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Now that you have your RFP core requirements covered from our past video, now you should start thinking about the additional requirements you may need to scale your organization or expand your offerings. Think COBRA administration for example. 

Final Video #4

 

Watch Episode 1 here
Watch Episode 2 here
Watch Episode 3 here

Video Transcript 

Hello again, and welcome to the fourth installment in our series Conquering RFP Writer's Block. For those who don't know me, I'm Ray O'Donnell VP of Professional Services Ops and Sales Training. In this installment, we're taking an in-depth look at some points we outlined in our white paper, The Art of Writing an RFP. The focus of that white paper and this video series is on benefits administration technology and services. However, any of the points that we've shared could universally apply to any RFP process that you may be completing.

Today, our focus is on additional requirements that you may need to include in your RFP. But first, I want to take a second and remind you about the core requirements that we discussed in a previous video. You don't want to forsake the core requirements for any additional requirements, or "nice to haves." In other words, you should focus on understanding the goals you're trying to achieve during this RFP process first and align those in your core requirements. Once those are established, you can start thinking about any additional requirements you might need.  

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Questions to ask yourself when thinking about additional requirements.

When thinking about additional requirements, think about the things outside of your core scope that may be beneficial or creative that could help achieve your goals. Some example questions to ask yourself: what are we doing in-house today that we may want to outsource? What do we have split across multiple vendors that could ultimately be consolidated? Or, if the way our benefits administration is structured is working, how are we going to make sure we honor the requirements of each provider moving forward? Could we get more favorable pricing if we looked at it differently? Overall, it's respecting this RFP process for what it is. The opportunity to completely transform and innovate your benefits administration process. 

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Let's dig in just a little bit more on some of these additional requirements. There are eight things you see here on the screen behind me. As a reminder, in our Art of Writing an RFP white paper, we have sample questions related to all of these topics. You don't want to use them all, but they are a great place to help you understand where to start. They are super helpful and will start that spark to get you going. 

COBRA Administration.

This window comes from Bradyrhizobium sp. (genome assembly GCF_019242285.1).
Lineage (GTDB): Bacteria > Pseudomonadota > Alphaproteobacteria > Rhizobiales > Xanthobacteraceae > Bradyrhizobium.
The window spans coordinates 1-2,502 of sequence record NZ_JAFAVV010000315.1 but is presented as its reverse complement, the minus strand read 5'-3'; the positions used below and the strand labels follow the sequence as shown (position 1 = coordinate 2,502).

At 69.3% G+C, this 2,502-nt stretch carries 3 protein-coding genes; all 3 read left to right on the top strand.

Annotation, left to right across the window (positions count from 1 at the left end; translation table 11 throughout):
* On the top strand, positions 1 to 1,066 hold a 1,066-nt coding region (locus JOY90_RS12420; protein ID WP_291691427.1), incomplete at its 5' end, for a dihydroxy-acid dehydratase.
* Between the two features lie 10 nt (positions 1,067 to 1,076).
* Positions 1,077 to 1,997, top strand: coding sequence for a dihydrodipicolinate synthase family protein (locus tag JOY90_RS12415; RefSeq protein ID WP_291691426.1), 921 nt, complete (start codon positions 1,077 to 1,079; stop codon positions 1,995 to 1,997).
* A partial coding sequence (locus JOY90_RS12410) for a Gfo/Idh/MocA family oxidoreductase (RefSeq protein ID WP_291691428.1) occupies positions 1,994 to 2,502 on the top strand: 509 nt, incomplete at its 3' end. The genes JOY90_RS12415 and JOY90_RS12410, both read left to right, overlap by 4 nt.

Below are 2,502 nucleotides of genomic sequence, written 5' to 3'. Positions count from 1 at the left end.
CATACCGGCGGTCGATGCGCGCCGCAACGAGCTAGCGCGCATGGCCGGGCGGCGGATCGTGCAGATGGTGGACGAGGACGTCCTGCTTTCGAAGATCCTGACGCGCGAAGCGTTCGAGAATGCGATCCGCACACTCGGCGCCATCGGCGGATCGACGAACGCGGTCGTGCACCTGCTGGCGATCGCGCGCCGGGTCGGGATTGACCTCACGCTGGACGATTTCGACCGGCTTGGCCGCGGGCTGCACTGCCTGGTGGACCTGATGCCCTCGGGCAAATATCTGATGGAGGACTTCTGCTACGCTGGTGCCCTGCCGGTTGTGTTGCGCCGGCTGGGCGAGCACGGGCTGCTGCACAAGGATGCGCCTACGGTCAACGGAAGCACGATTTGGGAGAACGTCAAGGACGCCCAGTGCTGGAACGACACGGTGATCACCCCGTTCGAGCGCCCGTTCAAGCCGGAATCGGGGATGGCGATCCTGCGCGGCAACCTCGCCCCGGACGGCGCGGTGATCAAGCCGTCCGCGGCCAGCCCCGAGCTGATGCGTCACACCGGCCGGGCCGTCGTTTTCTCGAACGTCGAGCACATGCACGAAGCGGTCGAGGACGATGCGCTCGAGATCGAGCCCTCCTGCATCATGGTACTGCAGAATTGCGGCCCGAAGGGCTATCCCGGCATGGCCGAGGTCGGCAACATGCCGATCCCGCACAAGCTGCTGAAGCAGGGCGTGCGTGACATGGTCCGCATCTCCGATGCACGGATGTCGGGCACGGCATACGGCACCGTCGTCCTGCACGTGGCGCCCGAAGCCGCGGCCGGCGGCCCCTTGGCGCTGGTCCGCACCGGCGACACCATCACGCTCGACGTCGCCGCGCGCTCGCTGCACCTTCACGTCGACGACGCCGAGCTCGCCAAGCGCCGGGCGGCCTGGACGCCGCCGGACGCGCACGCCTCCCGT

Now I'm going to dig in more specifically into two of these eight requirements beginning first with COBRA administration.  I want to specifically highlight COBRA administration because it's great place to stop and think about what you are trying to accomplish with your employees' experience. What do you want this process to like like in the end? Do you want to have a continuous experience for your active employees to your COBRA participants to your retirees? Or again, are you comfortable having each experience broken out? If you are doing your COBRA administration in-house, this is a great opportunity to assess and ask, "is this truly how we want to spend our time?" Other questions to ask yourself: how are you integrated today? How are you doing any sort of sign ons? How are you reaching employees that have now joined your alumni network?

Again, there's many things to think about and consider within COBRA administration, but the general idea is to take this opportunity and slow down to think about your processes and how they're working or not working. If you are putting the employee or the member first, are you really driving the type of experience that allows you to differentiate and achieve the things that you want to achieve?

Other services.

The next bucket I want to talk about is "Other Services." Other services can be incredibly broad. It could be 5500 reporting. It could be an appeals process. That could be specific to 1095s and ACA. Maybe it's a process you want to put in place if someone misses a window. Or maybe you want your employees to do something specific after annual enrollment. 

The general idea behind other services is, again, to look at what you're doing and ask: does it still make sense for us to do this? Use this RFP process to ask yourself what you and your team want to focus on. Maybe your new technology partner can help with some of your processes while you focus on what truly matters to your organization. 

That's all we have time for today. If you missed anything, you can go back and review all three videos on our website or at the top of this blog post. Share with any of your colleagues involved in the RFP process. We want to make this resource available to everybody who's going to have input whether it's across the entirety of the project or simply a stakeholder who is going to be involved in your additional requirements gathering.

Also a reminder, please go out an download the white paper, The Art of Writing an RFP. It's available right now on businesssolver.com/rfp. I also want to thank you for spending your valuable time with us. 

Download the full white paper below. 

Read The White Paper

Miss out on the previous episodes? 

Watch Episode 1 here
Watch Episode 2 here
Watch Episode 3 here

View all Posts by Ray O'Donnell